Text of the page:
Lenarcic cites the example of Michael Caine, who asked the director of a play he was in, about how to deal with a chair that was on stage. The director told him to make use of the chair in a way that helped him express the nature of the scene (smashing the chair of it was a dramatic scene, or tripping over it if it was comedic). In this way the chair went from being an obstacle to an object that could be used in a productive manner.

Key Points

Here are the key  points that Lenarcic went over in his paper:

  • The usability of a device can modify a user’s behavior.
  • Difficulties can be used in such a way as to have a net positive effect.
  • Choreographing obstacles in a way that allows the users to regain the feeling of being in charge of the interaction process rather than being “madly addicted” to it.
  • “Calibrated difficulty in practical design to accentuate the greater good in system use”
  • How easy should things be? How difficult should things be to enable an end user to feel they have performed a useful task?
  • Regaining control over our lives- “slow” movement and moving away from hyper-efficiency as an end goal for all interactions
  • Exploring “viscosity” in user environments, affordances that allow resistance to local changes.

What follows is my attempt at summarizing and reflecting on some of the points presented in this paper. The paper was written in a meandering essay style and my thoughts tended to meander as I wrote this, though I have tried my best to create some coherent structure.

“Calibrated Difficulty”: Gamification and Homo Ludens

The author talks about “calibrated difficulty in practical design to accentuate the greater good”. My mind naturally went to levels of difficulty in video games. Games are a great example of difficulty being an important aspect of the user’s experience or indeed their enjoyment. Most games have different levels of difficulty to cater to different people’s preferences.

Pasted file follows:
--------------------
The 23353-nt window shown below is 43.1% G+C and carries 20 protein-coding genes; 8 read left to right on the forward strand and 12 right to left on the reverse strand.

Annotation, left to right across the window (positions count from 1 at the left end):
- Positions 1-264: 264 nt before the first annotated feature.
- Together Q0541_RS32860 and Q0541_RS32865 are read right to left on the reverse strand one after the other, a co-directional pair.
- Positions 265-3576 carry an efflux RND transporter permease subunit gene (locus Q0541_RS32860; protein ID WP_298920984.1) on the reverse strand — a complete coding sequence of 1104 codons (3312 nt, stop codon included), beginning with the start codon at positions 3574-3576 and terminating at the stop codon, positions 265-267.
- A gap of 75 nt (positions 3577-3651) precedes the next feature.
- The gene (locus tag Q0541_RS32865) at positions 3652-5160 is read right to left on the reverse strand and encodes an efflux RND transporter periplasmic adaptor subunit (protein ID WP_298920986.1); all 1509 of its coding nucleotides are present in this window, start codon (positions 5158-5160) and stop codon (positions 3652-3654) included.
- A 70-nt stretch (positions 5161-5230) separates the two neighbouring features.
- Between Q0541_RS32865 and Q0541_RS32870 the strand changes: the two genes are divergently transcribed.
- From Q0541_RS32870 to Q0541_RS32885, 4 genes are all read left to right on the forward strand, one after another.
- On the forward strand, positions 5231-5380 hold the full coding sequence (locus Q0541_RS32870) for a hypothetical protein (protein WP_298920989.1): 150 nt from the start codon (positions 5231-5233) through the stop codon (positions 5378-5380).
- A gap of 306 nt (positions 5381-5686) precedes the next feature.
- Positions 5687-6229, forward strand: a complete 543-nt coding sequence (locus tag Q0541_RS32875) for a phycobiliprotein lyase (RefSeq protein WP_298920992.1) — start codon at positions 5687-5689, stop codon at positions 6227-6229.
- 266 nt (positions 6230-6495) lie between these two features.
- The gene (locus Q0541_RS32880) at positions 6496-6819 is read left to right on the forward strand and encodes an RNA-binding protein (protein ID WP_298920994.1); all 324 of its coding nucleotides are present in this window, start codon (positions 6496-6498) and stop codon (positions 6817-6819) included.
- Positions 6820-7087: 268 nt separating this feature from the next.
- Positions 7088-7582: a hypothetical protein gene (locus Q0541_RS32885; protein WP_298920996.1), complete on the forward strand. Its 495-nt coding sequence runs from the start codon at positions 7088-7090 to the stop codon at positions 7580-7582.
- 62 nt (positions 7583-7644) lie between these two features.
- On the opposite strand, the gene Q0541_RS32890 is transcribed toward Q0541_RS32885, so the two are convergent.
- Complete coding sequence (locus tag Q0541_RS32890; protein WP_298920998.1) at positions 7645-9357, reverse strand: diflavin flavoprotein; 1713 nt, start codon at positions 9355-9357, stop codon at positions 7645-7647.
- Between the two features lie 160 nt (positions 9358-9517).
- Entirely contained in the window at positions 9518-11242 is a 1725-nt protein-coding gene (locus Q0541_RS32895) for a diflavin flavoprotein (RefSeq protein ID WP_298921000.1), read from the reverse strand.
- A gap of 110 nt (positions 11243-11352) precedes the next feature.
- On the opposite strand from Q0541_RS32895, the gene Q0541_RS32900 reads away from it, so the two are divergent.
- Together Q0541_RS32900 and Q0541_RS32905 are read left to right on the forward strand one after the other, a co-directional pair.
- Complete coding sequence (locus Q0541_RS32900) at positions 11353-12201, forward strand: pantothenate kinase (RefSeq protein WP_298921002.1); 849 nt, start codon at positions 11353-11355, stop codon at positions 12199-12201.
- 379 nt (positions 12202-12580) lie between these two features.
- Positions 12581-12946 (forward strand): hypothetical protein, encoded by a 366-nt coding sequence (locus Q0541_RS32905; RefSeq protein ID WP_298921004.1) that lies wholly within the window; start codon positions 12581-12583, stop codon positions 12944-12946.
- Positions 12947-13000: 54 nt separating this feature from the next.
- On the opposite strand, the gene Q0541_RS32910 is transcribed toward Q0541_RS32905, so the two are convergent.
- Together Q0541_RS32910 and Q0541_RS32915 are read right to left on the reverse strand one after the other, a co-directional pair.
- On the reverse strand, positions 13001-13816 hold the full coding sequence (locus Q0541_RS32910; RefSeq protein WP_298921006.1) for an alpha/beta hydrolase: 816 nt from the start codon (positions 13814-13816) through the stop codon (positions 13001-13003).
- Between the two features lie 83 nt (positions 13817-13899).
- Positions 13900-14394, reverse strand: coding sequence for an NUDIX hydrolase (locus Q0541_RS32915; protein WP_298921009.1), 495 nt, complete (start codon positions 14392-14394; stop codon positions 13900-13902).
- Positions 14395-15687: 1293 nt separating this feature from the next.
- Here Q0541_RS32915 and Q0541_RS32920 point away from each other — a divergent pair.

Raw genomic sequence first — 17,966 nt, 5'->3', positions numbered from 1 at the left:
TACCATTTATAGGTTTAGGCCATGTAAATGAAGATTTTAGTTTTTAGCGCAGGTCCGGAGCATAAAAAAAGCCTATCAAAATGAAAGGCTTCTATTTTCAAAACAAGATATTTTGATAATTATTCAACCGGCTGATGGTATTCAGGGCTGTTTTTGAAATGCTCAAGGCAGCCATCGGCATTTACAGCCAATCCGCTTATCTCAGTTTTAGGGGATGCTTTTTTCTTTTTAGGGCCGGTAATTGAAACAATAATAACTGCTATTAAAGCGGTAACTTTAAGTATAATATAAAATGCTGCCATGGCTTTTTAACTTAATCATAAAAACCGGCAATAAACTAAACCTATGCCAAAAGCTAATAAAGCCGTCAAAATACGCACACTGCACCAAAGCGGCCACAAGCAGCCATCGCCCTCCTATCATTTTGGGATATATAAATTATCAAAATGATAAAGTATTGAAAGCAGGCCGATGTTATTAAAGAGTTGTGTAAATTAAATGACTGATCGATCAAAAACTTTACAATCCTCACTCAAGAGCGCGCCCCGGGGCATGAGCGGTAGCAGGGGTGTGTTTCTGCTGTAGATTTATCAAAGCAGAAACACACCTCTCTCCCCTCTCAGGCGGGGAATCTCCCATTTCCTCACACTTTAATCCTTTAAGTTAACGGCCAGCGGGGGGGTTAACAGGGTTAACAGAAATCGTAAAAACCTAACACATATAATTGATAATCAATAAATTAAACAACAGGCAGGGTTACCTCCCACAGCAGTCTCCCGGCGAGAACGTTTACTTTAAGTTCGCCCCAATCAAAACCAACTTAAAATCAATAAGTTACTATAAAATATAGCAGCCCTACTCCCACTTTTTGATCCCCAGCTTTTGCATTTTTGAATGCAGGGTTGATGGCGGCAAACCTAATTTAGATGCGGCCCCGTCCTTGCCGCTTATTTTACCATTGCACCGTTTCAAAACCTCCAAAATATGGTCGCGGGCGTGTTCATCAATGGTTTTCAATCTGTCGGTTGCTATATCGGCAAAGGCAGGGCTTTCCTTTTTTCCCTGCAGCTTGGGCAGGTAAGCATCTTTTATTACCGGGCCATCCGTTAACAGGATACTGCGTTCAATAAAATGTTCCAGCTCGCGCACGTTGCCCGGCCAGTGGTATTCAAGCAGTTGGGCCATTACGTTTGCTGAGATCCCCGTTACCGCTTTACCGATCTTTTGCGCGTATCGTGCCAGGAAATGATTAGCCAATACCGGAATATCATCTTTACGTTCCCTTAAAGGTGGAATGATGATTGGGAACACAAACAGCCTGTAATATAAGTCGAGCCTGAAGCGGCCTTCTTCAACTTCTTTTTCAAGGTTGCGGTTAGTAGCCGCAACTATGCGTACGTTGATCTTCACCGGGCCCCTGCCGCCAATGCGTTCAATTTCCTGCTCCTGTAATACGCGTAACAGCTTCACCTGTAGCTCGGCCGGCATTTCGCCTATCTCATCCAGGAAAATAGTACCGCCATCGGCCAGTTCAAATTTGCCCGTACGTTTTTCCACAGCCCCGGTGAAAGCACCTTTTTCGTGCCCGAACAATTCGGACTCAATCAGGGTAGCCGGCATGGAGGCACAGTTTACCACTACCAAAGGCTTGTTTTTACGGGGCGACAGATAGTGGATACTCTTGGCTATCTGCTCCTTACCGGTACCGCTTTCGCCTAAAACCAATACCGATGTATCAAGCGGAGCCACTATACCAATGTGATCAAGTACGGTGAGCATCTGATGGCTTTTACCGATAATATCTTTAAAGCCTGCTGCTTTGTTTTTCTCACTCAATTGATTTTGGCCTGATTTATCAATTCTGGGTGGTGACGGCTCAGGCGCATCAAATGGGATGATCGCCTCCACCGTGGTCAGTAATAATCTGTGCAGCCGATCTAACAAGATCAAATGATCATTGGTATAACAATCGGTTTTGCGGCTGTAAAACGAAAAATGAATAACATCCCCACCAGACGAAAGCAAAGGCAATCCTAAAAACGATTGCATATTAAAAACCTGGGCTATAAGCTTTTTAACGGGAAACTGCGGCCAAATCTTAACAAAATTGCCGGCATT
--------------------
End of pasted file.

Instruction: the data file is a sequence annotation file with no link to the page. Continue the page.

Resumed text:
Today, gamification of interfaces has become a buzzword. “Gamification elements” have become synonymous with things you can tack onto an interface in order to make it more “delightful”. Things like leaderboards, scores, achievements, and badges. I feel like the benefits of adding such elements without proper thought is limited at best and questionable at worst.

I believe that this idea of using the difficulty has an application in truly gamifying a user experience. True gamification involves using aspects of the interaction itself, using the “Core Drives” of the user, as this article by Yu-kai Chou brilliantly describes. Imagine if you got a sense of accomplishment on completing a tedious task, rather than exasperation. (Something like, say, editing an image-laden document in Microsoft Word without messing up the layout.) Providing a challenge, timely positive feedback and competition can definitely act as motivational drivers as is described in this paper.

But gamification at its core still aims to improve the user experience with the goals of the user in mind. It is still about getting things done by providing a sense of accomplishment to the user for doing “grunt work”. Lenarcic’s Schwierigkeit is more in line with William Gaver’s “Designing for Homo Ludens”. As Gaver describes, his definition of “playing” is different from “gaming”

“Not only are these forms of ‘play’ fundamentally goal-oriented, but in striving for a defined outcome they impose rules about the right and wrong ways to go about things… Pursuing such an instrumental version of ‘fun’ does not help provide an alternative model for computing. On the contrary, it co-opts play into the same single minded, results-oriented, problem-fixated mindset that we have inherited from the workplace.”

Gaver goes on to provide examples of open ended forms of engagement with no fixed goals, rules or outcomes. He says that scientific approaches to design should be complemented by open ended and exploratory ones.